Think back 20 years. Pay phones still worked, and only doctors carried pagers. Laptops weighed as much as bowling balls, and few of us had Internet access. In fact, much of what we now consider commonplace -- Google, email, WiFi, texting -- was not even possible. If that was 20 years ago, where are we going in the next 20?
We are all going mobile! Tablets, smartphones, Chromebooks -- and yet, these devices only serve as the most recent iteration of mobile technology in the classroom. Remember Netbooks? How about those old-school Macbooks that looked like toilet seat covers? What if we go back further? What about chalk and slate?
In essence, we have always had mobile tools in the classroom, but our current devices offer significantly more capabilities while also advancing at an appreciably more rapid rate. If, in the past 20 years, we've gone from green screens to Google Glass, where will we be in the next 20? Think about the tools that you had available when you were the same age as your students, and now imagine what may be possible when they are our age! How will we prepare our students for what has yet to even be imagined? What if, instead of focusing on the current tools of the mobile classroom, we hone in on skills -- the same ones that we've actually been teaching all along?
Communication has always has always been an essential skill in the classroom. In the past, we strived to help our students become effective communicators both orally and through writing. However, with the plethora of communication tools made available by mobile devices -- texting, instant messaging, Skype, Twitter -- we may be doing our students a disservice if we ask them to communicate only via one or two mediums.
Not only do students need to be able to present themselves in a face-to-face setting, but also via video, audio and text. Crafting an articulate tweet or blog post may be as critical as a five-paragraph essay, and in-class presentations may be as important as delivering a Skype talk or Google Hangout. With the influx of options afforded by mobile devices, not only do we need to teach students what to communicate, but also how.
The Partnership for 21st Century Skills explicitly lists communication and collaboration together in their Framework for 21st Century Learning. If we use their definition of collaboration, students should be able to work effectively with diverse teams, assume shared responsibility, and value individual contributions. While this is great at a theoretical level, how do we actually teach collaboration?
Several years ago, I volunteered my seventh graders to be part of a research project called HARP. For three days, they worked in groups with special handheld devices to solve the mystery of an alien invasion. While my students did an excellent job delegating and dictating, they struggled to actually collaborate. In one group, a student had the information but refused to share. In another, leaders chose to ignore their teammates. It became very clear that they did not know how to assume shared responsibility and value individual contributions.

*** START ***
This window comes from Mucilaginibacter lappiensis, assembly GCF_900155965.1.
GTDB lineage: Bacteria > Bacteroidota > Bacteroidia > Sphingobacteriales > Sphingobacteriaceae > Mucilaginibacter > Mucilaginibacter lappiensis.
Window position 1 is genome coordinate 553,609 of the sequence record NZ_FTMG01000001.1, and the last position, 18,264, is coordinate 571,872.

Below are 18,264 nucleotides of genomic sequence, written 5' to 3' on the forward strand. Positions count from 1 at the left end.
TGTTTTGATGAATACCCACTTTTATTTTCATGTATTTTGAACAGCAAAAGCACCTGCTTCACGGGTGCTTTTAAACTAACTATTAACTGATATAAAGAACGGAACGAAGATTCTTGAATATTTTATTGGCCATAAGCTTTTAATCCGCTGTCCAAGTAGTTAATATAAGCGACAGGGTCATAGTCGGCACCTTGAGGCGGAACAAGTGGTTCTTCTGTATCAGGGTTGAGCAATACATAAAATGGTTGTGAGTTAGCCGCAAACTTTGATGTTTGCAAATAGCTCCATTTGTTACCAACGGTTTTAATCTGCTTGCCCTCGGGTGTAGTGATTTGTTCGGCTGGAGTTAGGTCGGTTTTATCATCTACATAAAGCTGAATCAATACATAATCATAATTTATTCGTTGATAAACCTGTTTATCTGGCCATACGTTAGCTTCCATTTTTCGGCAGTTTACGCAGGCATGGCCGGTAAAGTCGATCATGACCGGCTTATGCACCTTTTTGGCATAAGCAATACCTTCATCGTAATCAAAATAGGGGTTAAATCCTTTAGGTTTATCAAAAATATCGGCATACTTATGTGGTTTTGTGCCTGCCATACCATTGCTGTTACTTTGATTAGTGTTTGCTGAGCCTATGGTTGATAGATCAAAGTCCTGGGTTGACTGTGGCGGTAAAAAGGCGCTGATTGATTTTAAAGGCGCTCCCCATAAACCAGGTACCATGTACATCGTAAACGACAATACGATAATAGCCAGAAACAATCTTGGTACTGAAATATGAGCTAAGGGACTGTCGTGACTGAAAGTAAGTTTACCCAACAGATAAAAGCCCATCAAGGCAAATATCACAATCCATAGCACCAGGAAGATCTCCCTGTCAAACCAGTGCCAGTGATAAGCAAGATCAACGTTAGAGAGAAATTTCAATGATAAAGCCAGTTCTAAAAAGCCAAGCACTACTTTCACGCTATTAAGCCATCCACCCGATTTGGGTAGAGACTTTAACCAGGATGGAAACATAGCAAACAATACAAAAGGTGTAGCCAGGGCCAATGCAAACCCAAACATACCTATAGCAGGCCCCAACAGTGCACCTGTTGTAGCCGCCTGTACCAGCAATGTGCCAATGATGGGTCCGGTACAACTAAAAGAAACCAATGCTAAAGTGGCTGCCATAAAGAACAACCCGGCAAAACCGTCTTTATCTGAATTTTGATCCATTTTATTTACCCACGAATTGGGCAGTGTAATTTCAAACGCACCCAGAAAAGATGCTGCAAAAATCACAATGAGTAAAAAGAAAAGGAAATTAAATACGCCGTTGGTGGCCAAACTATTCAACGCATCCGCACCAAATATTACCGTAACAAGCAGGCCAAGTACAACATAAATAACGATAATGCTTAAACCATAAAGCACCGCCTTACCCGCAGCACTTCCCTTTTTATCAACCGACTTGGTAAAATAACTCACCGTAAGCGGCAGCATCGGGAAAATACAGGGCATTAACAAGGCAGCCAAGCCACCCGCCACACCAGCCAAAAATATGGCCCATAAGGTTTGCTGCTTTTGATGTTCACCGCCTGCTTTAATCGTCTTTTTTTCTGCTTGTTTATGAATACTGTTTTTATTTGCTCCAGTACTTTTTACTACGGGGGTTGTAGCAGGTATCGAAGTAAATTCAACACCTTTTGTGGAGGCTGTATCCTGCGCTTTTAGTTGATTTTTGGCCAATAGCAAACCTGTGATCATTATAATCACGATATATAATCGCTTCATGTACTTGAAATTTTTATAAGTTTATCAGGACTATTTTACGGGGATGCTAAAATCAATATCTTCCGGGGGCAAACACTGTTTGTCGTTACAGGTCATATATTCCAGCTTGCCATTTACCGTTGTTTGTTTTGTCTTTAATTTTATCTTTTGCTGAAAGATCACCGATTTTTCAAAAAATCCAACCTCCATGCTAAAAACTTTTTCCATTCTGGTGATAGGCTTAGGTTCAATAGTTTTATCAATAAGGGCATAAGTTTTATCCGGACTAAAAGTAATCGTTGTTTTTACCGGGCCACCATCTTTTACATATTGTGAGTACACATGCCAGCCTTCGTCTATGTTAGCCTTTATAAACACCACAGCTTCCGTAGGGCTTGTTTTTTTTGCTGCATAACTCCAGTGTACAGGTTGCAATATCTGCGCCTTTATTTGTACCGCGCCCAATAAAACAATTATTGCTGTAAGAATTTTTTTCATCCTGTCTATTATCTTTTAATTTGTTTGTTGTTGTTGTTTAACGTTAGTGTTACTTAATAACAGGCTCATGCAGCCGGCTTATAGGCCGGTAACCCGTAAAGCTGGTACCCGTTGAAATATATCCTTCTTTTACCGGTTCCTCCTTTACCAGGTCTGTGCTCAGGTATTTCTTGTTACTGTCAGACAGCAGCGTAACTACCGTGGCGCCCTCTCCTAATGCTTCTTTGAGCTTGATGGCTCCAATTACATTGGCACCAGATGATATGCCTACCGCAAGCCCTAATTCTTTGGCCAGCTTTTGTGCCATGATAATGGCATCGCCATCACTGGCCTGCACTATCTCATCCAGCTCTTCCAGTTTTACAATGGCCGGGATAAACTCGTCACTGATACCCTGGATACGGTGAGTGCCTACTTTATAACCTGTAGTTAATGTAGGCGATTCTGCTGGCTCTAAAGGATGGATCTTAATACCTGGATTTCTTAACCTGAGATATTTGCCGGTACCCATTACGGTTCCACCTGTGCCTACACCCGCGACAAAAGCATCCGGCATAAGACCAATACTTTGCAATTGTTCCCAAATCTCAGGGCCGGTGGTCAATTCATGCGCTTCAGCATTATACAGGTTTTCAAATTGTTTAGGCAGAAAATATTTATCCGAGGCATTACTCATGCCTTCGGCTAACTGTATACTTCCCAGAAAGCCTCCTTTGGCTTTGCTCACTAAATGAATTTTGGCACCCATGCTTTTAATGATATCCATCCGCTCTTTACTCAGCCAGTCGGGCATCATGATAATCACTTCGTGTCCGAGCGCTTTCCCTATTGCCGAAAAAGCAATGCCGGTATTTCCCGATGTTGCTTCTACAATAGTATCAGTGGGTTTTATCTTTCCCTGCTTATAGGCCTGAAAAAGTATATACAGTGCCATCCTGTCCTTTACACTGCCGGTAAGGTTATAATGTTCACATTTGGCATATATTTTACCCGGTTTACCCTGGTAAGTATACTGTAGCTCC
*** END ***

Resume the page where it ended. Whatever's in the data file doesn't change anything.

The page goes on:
As we debriefed the experiment, I realized that my students had no idea what collaboration really looks like, so I introduced them to Bruce Tuckman's group development model.
When they saw the concrete phases, my students realized that their groups rarely moved past the Storming stage, as they didn't know how to productively handle differences of opinion. Moving forward, I built scaffolds for collaboration into assignments, reminding them of what they should achieve at each stage of group formation. By providing these scaffolded opportunities, we can better set students up for successful collaboration.
In mobile classrooms, communication and collaboration are no longer limited by physical proximity or time. Have a question? Tweet it. Need advice? Post it to a class Edmodo wall. While it is still important that we make face-to-face connections, it is increasingly critical that we learn how to take advantage of virtual ones.
Jason Markey, voted NASSP Digital Principal of 2014, wrote the preceding shortly after launching the #leydenpride hashtag. As a district, Leyden wanted to model positive connection building across all media, so they built it into the fabric of their community.
Through connection, students gain a larger audience for their creations; and through creation, we provide them an opportunity to construct their own knowledge. While it has always been possible for students to create projects, mobile devices provide options and choices that were previously inconceivable, pushing our thinking beyond the constraints of an 8.5x11 page (as Shawn McCusker points out in Paperless 2.0).
Beyond replacing outdated texts and cumbersome notebooks, mobile devices enable students to create and share from anywhere and at any time, unlocking creativity and removing the limitations to what's possible. They provide students with cameras, audio recording studios, blogging platforms, and multimedia tools allowing students to construct new learning artifacts across their curricula and in a variety of contexts.
Where Are We Going?
In a recent keynote, Greg Kulowiec (@gregkulowiec) reminded teachers, "Technology is not the emphasis. It's the tool to do thoughtful work." Apps will change. Operating systems, capabilities, and even devices change. However, if we focus on a core set of essential skills -- communication, collaboration, connection and creation -- and start to develop curricula that will benefit our students regardless of the technology, then we can truly embrace a mobile curriculum.